Strangers stuffed into seats that are too small. Sweaty socks, sticky food trays, and the smells of all those people in such a small space.
Oh yes, the joys of flying long haul.
Added to the joys of this particular flight was the unexpected drama of flying into a swirling snow storm. In Korea. When I was supposed to be in Japan.
I had been on my way back to my home in Japan after spending Christmas with my family in England. I was flying on Saturday, with a plan to relax at home on Sunday before returning to work on Monday. Simple!
But this swirling snow storm, with its furious frigid flakes, put a sudden stop to my plans.
Instead of arriving calmly in Osaka, here I was stuck on a plane which had landed on a random Korean island.
I sat impatiently in my seat waiting for any signs of movement. Would we be able to take off again soon, and just hop on over the sea to Osaka, as intended?
No, we would not.
After an interminable wait on the tarmac, we finally took off again. Only this time, we were heading to Seoul, which most definitely is not Osaka.
I glanced out of the window as we approached the airport; the runways were blanketed under thick snow. There were no other planes landing or taking off. The whole place looked desolate.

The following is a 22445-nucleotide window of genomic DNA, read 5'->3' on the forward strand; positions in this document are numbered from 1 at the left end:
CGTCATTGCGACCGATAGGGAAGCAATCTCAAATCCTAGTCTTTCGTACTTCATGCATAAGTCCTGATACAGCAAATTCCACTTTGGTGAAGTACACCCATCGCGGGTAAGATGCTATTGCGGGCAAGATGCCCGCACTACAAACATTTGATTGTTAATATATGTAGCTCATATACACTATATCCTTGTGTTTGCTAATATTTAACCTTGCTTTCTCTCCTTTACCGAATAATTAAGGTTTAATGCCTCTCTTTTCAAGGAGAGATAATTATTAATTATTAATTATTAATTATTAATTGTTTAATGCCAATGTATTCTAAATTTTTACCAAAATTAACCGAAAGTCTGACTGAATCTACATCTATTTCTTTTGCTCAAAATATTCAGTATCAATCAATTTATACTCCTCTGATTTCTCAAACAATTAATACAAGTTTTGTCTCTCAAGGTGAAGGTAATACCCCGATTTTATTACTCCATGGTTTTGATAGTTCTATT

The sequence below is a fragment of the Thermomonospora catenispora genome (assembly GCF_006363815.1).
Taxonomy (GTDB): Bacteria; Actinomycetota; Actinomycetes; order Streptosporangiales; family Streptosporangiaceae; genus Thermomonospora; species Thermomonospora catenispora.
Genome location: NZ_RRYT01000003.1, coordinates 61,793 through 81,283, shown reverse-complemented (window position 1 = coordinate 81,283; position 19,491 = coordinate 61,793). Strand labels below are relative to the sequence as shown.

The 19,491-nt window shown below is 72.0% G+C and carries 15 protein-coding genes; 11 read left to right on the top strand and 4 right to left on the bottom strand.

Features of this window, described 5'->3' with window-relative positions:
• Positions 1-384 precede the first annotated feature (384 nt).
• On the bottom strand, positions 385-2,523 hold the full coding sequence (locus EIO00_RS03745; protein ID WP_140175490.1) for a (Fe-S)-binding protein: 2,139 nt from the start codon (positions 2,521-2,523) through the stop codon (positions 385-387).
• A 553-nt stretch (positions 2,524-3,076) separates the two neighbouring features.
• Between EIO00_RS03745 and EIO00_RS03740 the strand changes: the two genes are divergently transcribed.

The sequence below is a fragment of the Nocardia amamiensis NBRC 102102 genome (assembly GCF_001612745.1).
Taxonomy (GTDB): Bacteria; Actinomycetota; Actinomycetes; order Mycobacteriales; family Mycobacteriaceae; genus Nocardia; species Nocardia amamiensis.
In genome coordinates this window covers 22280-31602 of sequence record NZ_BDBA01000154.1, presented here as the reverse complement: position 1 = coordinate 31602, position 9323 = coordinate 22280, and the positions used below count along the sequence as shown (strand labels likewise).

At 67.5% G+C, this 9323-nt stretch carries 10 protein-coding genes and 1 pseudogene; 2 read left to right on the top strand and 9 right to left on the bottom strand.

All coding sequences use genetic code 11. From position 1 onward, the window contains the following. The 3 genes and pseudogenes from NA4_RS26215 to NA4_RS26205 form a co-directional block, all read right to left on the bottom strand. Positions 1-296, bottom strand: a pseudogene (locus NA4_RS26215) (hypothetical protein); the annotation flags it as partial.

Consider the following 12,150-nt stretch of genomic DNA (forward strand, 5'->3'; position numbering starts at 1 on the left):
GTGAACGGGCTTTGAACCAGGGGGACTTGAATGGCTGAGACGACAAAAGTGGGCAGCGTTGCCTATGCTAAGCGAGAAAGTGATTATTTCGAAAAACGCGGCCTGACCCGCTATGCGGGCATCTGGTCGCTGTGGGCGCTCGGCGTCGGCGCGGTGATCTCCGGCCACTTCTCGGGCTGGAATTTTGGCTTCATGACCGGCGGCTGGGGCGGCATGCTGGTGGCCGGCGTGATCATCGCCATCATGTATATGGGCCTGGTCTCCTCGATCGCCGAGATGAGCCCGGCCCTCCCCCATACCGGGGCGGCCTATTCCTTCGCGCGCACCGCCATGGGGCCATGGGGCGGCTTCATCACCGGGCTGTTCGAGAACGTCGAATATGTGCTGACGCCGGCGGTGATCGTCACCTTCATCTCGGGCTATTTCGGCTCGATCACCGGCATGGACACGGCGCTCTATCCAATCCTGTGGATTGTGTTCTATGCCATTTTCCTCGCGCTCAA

By now it was dark, and the lights of the city were shining bright.
Twinkling lights of an unfamiliar city usually fill a traveler with excitement; all those unknown places to explore, new sights to see, an adventure waiting to happen.
But I was not excited. I was stressed. I had no clue what was going on. Would I have to spend the night on the airport floor? Did I need to reclaim my luggage? I had no Korean currency. I had no food. I needed to be back at work on Monday. I needed to be in Japan.
I made my way wearily off the plane, through the arrivals gate, and joined a long queue, with all my fellow passengers. We were reunited with our luggage, given a voucher, and piled onto a bus, which whisked us away into the night, into an unfamiliar city, in the wrong country.
We were dropped off at an anonymous hotel and allocated rooms. I shared a room with a stranger; not in a let’s-get-drunk-and-be-friends fun kinda way. It was more of an awkward is-he-going-to-steal-my-stuff situation.
The hotel staff advised that flights would all be rescheduled tomorrow, and that there were shuttle buses to the airport every hour. I made a decision to get up at the crack of dawn to take the first bus to the airport to get the hell out of here as soon as possible. Simple!
Of course it was not simple.
The airport was already crowded when I arrived there. I joined a miserable queue to get a reissued plane ticket, and then watched as my flight got pushed back every hour; endless delay after endless delay. I spent the whole day watching the information screens, waiting.
Finally, twelve hours after arriving at the airport, and twenty-four hours since landing in Seoul, my flight took off.
I was heading home.